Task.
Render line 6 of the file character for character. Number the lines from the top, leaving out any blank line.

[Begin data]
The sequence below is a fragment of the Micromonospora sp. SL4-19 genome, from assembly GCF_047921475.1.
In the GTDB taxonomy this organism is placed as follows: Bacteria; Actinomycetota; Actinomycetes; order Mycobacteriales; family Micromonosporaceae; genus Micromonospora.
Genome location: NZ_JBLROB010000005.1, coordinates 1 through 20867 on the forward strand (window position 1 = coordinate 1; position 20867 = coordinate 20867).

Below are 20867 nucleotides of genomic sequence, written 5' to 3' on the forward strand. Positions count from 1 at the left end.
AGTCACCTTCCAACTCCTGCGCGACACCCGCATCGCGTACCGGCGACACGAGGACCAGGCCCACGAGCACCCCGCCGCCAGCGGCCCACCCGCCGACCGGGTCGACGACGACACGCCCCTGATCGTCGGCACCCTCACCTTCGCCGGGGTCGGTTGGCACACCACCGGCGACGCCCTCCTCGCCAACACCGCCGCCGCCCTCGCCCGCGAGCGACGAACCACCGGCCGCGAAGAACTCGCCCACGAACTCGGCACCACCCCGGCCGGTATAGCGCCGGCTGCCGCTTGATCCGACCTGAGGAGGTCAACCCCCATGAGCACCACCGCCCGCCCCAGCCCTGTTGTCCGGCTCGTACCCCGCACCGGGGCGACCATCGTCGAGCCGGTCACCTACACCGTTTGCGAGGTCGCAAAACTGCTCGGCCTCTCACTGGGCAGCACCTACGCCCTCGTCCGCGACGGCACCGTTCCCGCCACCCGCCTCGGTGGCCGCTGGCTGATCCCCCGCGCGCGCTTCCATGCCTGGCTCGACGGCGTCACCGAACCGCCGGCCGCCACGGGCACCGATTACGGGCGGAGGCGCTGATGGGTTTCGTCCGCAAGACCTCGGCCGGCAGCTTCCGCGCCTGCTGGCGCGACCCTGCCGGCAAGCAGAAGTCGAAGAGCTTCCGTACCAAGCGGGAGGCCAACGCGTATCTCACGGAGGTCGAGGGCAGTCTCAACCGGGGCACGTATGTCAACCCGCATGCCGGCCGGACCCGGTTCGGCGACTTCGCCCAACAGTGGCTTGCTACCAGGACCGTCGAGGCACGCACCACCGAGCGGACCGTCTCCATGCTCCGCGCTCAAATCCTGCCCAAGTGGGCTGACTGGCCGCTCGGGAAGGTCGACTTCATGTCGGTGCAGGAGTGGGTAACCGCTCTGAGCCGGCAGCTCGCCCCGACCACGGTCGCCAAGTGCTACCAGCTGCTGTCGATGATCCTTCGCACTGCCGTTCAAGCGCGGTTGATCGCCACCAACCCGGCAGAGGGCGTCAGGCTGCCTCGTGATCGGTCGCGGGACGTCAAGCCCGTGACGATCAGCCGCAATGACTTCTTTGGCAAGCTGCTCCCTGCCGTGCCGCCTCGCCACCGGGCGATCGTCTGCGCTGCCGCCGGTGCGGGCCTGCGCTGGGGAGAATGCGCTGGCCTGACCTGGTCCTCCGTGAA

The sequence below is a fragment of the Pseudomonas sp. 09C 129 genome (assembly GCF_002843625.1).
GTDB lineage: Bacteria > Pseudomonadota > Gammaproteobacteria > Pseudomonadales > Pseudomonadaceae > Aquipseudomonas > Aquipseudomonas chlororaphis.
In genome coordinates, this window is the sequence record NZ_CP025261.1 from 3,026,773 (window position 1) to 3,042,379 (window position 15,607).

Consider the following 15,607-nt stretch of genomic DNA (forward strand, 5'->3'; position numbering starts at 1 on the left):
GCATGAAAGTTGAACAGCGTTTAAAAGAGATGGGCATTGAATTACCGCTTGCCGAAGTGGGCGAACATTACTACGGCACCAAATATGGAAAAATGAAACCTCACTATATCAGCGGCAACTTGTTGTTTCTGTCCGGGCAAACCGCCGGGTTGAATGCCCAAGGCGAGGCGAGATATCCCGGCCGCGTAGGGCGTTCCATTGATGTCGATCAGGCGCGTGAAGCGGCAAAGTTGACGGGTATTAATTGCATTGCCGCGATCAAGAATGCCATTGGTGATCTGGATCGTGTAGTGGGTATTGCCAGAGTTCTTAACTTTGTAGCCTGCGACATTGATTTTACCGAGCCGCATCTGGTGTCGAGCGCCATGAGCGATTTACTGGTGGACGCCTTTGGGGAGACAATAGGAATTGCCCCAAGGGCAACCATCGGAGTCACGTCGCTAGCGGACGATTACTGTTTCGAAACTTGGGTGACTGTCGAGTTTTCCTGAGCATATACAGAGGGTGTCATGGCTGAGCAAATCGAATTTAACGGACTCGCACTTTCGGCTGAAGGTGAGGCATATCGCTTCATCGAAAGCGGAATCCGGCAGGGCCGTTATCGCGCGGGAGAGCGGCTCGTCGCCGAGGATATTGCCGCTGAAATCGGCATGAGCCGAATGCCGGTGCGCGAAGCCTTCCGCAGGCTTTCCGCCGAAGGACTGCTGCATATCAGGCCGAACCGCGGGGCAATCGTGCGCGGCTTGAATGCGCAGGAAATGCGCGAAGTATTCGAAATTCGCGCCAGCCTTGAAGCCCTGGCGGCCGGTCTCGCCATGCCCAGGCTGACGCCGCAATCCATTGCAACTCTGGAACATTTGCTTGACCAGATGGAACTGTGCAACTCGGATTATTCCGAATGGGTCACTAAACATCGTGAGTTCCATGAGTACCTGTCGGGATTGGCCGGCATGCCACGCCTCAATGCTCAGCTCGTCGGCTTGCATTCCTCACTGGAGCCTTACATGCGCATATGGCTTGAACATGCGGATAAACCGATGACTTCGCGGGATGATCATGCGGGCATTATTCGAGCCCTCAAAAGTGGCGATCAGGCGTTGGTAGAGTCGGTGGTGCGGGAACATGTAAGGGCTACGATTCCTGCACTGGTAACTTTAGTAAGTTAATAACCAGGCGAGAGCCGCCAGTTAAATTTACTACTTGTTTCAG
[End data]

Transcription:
The sequence below is a fragment of the Pseudomonas sp. 09C 129 genome (assembly GCF_002843625.1).